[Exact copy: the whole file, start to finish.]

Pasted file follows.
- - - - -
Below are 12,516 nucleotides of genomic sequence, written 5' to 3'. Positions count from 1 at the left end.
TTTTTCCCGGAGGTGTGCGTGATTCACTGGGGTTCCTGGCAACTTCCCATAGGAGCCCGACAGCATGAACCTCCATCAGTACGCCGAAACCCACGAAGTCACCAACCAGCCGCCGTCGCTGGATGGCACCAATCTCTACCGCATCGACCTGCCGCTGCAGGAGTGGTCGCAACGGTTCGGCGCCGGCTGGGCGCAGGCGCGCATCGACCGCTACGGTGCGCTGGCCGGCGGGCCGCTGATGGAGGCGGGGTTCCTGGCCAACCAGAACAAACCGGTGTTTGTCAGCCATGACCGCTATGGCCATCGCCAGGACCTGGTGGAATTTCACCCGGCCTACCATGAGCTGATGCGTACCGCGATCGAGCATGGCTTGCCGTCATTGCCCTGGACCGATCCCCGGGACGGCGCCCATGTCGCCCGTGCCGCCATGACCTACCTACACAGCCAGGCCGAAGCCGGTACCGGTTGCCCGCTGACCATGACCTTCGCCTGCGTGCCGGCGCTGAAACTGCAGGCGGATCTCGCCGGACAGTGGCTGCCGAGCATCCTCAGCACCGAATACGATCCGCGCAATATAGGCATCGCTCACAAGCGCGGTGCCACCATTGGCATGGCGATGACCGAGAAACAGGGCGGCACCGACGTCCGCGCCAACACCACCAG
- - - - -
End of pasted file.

Below are 12,516 nucleotides of genomic sequence, written 5' to 3'. Positions count from 1 at the left end.
TTTTTCCCGGAGGTGTGCGTGATTCACTGGGGTTCCTGGCAACTTCCCATAGGAGCCCGACAGCATGAACCTCCATCAGTACGCCGAAACCCACGAAGTCACCAACCAGCCGCCGTCGCTGGATGGCACCAATCTCTACCGCATCGACCTGCCGCTGCAGGAGTGGTCGCAACGGTTCGGCGCCGGCTGGGCGCAGGCGCGCATCGACCGCTACGGTGCGCTGGCCGGCGGGCCGCTGATGGAGGCGGGGTTCCTGGCCAACCAGAACAAACCGGTGTTTGTCAGCCATGACCGCTATGGCCATCGCCAGGACCTGGTGGAATTTCACCCGGCCTACCATGAGCTGATGCGTACCGCGATCGAGCATGGCTTGCCGTCATTGCCCTGGACCGATCCCCGGGACGGCGCCCATGTCGCCCGTGCCGCCATGACCTACCTACACAGCCAGGCCGAAGCCGGTACCGGTTGCCCGCTGACCATGACCTTCGCCTGCGTGCCGGCGCTGAAACTGCAGGCGGATCTCGCCGGACAGTGGCTGCCGAGCATCCTCAGCACCGAATACGATCCGCGCAATATAGGCATCGCTCACAAGCGCGGTGCCACCATTGGCATGGCGATGACCGAGAAACAGGGCGGCACCGACGTCCGCGCCAACACCACCAG